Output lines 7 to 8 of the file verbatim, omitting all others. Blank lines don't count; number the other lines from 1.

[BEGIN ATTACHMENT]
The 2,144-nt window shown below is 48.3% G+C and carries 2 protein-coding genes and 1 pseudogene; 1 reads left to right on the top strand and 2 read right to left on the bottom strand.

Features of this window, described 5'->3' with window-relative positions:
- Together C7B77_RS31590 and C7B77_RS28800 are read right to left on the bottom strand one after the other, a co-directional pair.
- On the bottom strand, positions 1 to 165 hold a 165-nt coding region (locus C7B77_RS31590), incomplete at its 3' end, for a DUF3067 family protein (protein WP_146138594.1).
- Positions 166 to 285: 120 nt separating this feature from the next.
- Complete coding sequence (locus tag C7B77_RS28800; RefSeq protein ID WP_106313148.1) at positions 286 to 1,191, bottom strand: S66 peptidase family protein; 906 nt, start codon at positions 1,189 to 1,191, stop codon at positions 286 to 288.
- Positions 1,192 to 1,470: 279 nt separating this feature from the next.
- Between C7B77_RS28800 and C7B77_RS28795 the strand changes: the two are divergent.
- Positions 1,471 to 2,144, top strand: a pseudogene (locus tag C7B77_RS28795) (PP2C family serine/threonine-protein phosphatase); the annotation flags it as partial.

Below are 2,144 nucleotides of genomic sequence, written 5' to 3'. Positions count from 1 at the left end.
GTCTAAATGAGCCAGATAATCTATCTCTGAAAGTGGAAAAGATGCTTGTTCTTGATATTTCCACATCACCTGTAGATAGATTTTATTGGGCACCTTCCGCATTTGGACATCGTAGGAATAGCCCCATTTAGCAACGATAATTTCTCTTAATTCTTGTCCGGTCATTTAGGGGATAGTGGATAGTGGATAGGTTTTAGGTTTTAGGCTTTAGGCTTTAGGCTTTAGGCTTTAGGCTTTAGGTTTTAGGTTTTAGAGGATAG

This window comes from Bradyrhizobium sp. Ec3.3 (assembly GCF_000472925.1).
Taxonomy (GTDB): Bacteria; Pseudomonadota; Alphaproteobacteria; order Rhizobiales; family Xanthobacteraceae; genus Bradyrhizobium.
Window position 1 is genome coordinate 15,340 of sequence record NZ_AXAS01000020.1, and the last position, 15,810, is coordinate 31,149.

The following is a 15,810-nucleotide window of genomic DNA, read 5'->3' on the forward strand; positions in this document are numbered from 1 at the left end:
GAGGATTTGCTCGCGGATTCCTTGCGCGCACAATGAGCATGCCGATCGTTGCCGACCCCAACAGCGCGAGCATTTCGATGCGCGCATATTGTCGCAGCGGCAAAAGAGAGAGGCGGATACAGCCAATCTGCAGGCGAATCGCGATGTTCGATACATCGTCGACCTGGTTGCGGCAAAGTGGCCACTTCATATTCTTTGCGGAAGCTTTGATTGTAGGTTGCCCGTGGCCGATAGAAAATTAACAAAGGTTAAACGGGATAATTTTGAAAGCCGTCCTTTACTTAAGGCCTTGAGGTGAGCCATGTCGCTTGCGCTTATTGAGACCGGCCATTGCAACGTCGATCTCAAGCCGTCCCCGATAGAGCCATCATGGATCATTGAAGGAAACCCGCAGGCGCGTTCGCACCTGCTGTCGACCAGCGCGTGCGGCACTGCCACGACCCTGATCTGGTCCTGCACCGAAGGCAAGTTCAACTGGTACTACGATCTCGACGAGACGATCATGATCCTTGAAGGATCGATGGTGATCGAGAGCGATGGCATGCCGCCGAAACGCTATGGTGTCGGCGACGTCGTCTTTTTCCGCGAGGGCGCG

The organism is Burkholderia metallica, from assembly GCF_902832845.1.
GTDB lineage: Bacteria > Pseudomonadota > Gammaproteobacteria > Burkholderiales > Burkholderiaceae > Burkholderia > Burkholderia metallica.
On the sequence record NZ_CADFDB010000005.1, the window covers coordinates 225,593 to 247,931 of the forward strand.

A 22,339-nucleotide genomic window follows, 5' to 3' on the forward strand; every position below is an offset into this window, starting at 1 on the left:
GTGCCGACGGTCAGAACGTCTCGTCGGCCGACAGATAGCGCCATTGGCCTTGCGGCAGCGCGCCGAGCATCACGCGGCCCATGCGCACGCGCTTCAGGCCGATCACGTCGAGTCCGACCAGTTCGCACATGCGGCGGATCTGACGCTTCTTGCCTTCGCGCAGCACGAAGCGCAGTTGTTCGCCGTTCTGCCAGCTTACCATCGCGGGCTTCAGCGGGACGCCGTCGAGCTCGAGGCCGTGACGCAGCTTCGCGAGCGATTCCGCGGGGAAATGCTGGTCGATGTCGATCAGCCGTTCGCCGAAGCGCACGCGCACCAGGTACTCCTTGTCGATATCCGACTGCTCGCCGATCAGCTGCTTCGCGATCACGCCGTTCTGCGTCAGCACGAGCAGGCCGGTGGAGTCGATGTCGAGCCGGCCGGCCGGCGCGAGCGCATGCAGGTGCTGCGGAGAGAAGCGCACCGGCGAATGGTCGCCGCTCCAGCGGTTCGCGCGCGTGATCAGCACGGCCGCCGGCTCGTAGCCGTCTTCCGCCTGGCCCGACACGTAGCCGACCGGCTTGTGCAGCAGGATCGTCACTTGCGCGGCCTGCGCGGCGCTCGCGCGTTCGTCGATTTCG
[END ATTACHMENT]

- Positions 1,192 to 1,470: 279 nt separating this feature from the next.
- Between C7B77_RS28800 and C7B77_RS28795 the strand changes: the two are divergent.